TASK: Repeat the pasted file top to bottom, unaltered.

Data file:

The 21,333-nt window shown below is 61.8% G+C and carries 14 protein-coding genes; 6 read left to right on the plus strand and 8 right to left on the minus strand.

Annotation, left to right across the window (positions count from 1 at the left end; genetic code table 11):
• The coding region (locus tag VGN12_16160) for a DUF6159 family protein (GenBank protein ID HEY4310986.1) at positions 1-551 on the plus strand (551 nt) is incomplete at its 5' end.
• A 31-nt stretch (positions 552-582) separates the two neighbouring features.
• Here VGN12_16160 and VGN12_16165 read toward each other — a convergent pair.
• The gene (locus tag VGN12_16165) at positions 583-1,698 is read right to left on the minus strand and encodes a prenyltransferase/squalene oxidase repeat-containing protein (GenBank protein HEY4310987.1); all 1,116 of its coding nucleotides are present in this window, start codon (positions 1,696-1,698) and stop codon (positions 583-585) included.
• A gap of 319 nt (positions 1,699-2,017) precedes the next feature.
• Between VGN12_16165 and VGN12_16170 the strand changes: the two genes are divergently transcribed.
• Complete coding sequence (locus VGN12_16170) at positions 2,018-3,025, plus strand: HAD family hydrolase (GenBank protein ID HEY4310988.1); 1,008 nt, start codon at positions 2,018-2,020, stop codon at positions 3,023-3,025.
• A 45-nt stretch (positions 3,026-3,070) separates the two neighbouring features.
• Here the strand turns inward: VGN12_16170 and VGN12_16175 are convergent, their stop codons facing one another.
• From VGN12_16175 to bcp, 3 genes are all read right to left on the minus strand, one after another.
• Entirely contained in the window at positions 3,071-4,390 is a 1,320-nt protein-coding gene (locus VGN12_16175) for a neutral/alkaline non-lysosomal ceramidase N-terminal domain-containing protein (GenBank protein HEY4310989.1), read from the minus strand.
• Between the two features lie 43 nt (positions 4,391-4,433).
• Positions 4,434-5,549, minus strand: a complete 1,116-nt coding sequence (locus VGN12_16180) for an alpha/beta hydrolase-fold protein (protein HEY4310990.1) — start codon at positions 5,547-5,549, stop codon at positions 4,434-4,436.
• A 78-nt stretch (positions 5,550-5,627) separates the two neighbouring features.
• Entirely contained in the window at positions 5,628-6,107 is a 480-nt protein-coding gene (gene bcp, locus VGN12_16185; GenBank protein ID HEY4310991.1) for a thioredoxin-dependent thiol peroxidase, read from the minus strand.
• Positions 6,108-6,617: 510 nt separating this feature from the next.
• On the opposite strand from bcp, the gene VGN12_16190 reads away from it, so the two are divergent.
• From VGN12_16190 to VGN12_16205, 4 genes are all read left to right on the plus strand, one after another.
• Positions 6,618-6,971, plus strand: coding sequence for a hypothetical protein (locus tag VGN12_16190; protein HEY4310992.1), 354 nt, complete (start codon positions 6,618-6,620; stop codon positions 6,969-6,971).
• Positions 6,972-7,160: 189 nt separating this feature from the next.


The 21,333-nt window shown below is 61.8% G+C and carries 14 protein-coding genes; 6 read left to right on the plus strand and 8 right to left on the minus strand.

Annotation, left to right across the window (positions count from 1 at the left end; genetic code table 11):
• The coding region (locus tag VGN12_16160) for a DUF6159 family protein (GenBank protein ID HEY4310986.1) at positions 1-551 on the plus strand (551 nt) is incomplete at its 5' end.
• A 31-nt stretch (positions 552-582) separates the two neighbouring features.
• Here VGN12_16160 and VGN12_16165 read toward each other — a convergent pair.
• The gene (locus tag VGN12_16165) at positions 583-1,698 is read right to left on the minus strand and encodes a prenyltransferase/squalene oxidase repeat-containing protein (GenBank protein HEY4310987.1); all 1,116 of its coding nucleotides are present in this window, start codon (positions 1,696-1,698) and stop codon (positions 583-585) included.
• A gap of 319 nt (positions 1,699-2,017) precedes the next feature.
• Between VGN12_16165 and VGN12_16170 the strand changes: the two genes are divergently transcribed.
• Complete coding sequence (locus VGN12_16170) at positions 2,018-3,025, plus strand: HAD family hydrolase (GenBank protein ID HEY4310988.1); 1,008 nt, start codon at positions 2,018-2,020, stop codon at positions 3,023-3,025.
• A 45-nt stretch (positions 3,026-3,070) separates the two neighbouring features.
• Here the strand turns inward: VGN12_16170 and VGN12_16175 are convergent, their stop codons facing one another.
• From VGN12_16175 to bcp, 3 genes are all read right to left on the minus strand, one after another.
• Entirely contained in the window at positions 3,071-4,390 is a 1,320-nt protein-coding gene (locus VGN12_16175) for a neutral/alkaline non-lysosomal ceramidase N-terminal domain-containing protein (GenBank protein HEY4310989.1), read from the minus strand.
• Between the two features lie 43 nt (positions 4,391-4,433).
• Positions 4,434-5,549, minus strand: a complete 1,116-nt coding sequence (locus VGN12_16180) for an alpha/beta hydrolase-fold protein (protein HEY4310990.1) — start codon at positions 5,547-5,549, stop codon at positions 4,434-4,436.
• A 78-nt stretch (positions 5,550-5,627) separates the two neighbouring features.
• Entirely contained in the window at positions 5,628-6,107 is a 480-nt protein-coding gene (gene bcp, locus VGN12_16185; GenBank protein ID HEY4310991.1) for a thioredoxin-dependent thiol peroxidase, read from the minus strand.
• Positions 6,108-6,617: 510 nt separating this feature from the next.
• On the opposite strand from bcp, the gene VGN12_16190 reads away from it, so the two are divergent.
• From VGN12_16190 to VGN12_16205, 4 genes are all read left to right on the plus strand, one after another.
• Positions 6,618-6,971, plus strand: coding sequence for a hypothetical protein (locus tag VGN12_16190; protein HEY4310992.1), 354 nt, complete (start codon positions 6,618-6,620; stop codon positions 6,969-6,971).
• Positions 6,972-7,160: 189 nt separating this feature from the next.